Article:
Allonzo Trier Hopes to Lead Arizona Back to a Final Four | Zagsblog
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Adam Zagoria covers basketball at all levels. He is the author of two books and an award-winning journalist whose articles have appeared in ESPN The Magazine, SLAM, Sheridan Hoops, Sports Illustrated, Basketball Times and in newspapers nationwide.
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Friday / September 22.
  • Allonzo Trier Hopes to Lead Arizona Back to a Final Four

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    CC4dYMlUMAE9HIk.jpg-largeNEW YORKAllonzo Trier will bring instant offense to Arizona next season, but he hopes to bring a run to the Final Four, too.

    In Coach Sean Miller’s six years at Arizona, the Wildcats have been to three Elite Eights and one Sweet 16, but never a Final Four.

    “Most definitely, I know how important it is to Coach Miller and the Arizona program to get to the Final Four after going to the Elite Eight for so many times in a row and falling short, so that’s definitely going to be a goal of mine and my teammates to try to come in there and take that next step,” Trier told this week at the Jordan Brand Classic.

    The 6-foot-4 Trier knows about performing big in crunch time.

    He won MVP honors at the Jordan Brand Classic Friday night after going for a game-high 28 points on 8-of-10 shooting as the West Team beat the East Team, 118-116, at Barclays Center. After the game, Trier got his picture taken with Carmelo Anthony, who watched the final minutes of the game courtside. Michael Jordan, Victor Cruz, Victor Oladipo and Worldwide Wes were also in attendance.

    “[Carmelo] said he knew me from a while back and he just said he was proud of me,” Trier told following the game. “He just gave me a big congratulations and said it’s a huge a honor to win. It feels great to be up there with him. He doesn’t have to be here but I’m thankful for this opportunity.”

    Trier has been a grassroots basketball star since he appeared in The New York Times magazine as a sixth-grader in 2009.

    But unlike some other childhood prodigies who fail to live up to the hype and get swallowed up by the culture, the streets or those around them, Trier appears to have come through relatively unscathed.

    He averaged 26.3 points this past season at Findlay Prep and went for a game-high 27 points when Findlay lost to Montverde (FL) Academy in the  semifinal round of the Dick’s Sporting Goods High School Nationals boys basketball tournament earlier this month in New York City.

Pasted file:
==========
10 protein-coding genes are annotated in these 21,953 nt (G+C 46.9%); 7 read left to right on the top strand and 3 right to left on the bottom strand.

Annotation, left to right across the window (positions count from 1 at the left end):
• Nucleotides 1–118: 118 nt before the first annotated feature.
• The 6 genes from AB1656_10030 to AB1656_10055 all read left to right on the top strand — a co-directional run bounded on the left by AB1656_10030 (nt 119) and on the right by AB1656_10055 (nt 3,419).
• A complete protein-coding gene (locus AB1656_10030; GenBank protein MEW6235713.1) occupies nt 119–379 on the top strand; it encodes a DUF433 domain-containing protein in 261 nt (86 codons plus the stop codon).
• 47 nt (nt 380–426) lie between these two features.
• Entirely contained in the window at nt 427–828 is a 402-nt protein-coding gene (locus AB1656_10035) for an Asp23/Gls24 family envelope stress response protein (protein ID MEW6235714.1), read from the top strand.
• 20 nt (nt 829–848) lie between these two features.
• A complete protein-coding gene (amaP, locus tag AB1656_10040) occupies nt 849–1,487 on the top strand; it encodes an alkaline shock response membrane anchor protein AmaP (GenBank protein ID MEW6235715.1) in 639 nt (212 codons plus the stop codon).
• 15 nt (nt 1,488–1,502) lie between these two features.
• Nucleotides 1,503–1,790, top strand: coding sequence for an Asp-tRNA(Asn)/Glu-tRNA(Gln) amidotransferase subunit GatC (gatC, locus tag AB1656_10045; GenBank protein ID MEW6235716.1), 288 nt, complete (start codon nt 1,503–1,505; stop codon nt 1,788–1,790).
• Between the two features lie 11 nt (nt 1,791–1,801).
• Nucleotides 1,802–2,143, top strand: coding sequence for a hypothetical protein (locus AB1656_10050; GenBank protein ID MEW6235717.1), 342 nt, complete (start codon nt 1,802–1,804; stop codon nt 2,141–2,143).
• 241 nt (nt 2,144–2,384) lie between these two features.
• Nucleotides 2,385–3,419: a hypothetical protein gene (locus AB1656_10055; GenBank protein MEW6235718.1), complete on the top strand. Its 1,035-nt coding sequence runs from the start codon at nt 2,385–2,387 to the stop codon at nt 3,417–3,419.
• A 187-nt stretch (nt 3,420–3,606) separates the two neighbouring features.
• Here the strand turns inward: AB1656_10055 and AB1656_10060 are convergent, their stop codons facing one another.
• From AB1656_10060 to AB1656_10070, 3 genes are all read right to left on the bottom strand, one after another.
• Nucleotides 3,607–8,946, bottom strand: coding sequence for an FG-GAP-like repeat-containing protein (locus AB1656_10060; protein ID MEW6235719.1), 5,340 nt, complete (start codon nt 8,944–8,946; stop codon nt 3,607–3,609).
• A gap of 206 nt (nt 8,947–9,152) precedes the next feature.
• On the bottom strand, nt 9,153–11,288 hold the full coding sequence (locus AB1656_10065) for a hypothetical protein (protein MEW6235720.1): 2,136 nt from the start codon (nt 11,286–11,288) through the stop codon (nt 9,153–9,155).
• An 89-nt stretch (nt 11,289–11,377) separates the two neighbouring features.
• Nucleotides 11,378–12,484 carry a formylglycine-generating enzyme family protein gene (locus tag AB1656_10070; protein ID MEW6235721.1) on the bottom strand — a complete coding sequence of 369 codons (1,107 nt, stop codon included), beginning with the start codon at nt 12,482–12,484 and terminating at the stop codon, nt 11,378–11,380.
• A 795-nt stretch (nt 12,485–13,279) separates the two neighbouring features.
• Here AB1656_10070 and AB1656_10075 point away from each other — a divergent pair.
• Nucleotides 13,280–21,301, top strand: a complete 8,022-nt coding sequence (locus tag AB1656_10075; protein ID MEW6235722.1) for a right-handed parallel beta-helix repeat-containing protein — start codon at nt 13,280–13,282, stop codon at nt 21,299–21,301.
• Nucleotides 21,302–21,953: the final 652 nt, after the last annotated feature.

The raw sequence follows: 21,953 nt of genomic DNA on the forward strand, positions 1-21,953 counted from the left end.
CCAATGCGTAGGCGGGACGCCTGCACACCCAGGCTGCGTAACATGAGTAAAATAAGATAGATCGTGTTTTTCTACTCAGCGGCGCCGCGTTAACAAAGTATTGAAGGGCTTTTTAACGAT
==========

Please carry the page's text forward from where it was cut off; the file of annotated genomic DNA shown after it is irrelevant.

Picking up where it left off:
“He’s a terrific scoring guard, he really hurt us in the national semifinals,” Montverde coach Kevin Boyle, who also coached Trier on the West Team in the Jordan Game, told “We tried to double him a lot and he was hard to contain in the double. I think he’s got a scorer’s mentality and I think he’s going to bring 15-18 points a game [to Arizona] right away. There’s no question about that.

    “Obviously, he’ll have bigs there that he can give the ball to, he’s gotta be willing to do that, distribute. Like most kids here, they tend to dominate the ball a little bit more than they should but they learn quick in college that there’s other good players who can score. I think he’ll be a terrific player there. He has a chance to be an excellent pro.”

    Arizona is losing Brandon Ashley, Rondae Hollis-Jefferson and likely Stanley Johnson to the NBA Draft, but they return 7-footers Kaleb Tarczewski and Dusan Ristic, along with guard Gabe York.

    They will add the No. 2 recruiting class in the nation, highlighted by Trier, combo guard Justin Simon, small forward Ray Smith and big man Chance Comanche. They also add JUCO transfer Kadeem Allen.

    “I’m definitely gong to spend some time at the one but what I’m going to bring most to the team is scoring and offensive firepower and things like that which is something they struggled with last year in a big way,” Trier said. “So I’ll step in right away and have a big roll in that area.”

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    Adam Zagoria is a Basketball Insider who covers basketball at all levels. A contributor to The New York Times and SportsNet New York (SNY), he is also the author of two books and is an award-winning journalist and filmmaker. His articles have appeared in ESPN The Magazine, SLAM, Sheridan Hoops, Basketball Times and in newspapers nationwide. He also won an Emmy award for his work on the SNY mini-documentary on Syracuse guard Tyus Battle. A veteran Ultimate Frisbee player, he has competed in numerous National and World Championships and, perhaps more importantly, his teams won the Westchester Summer League (WSL) championships in 2011 and 2013. He lives in Manhattan with his wife and children.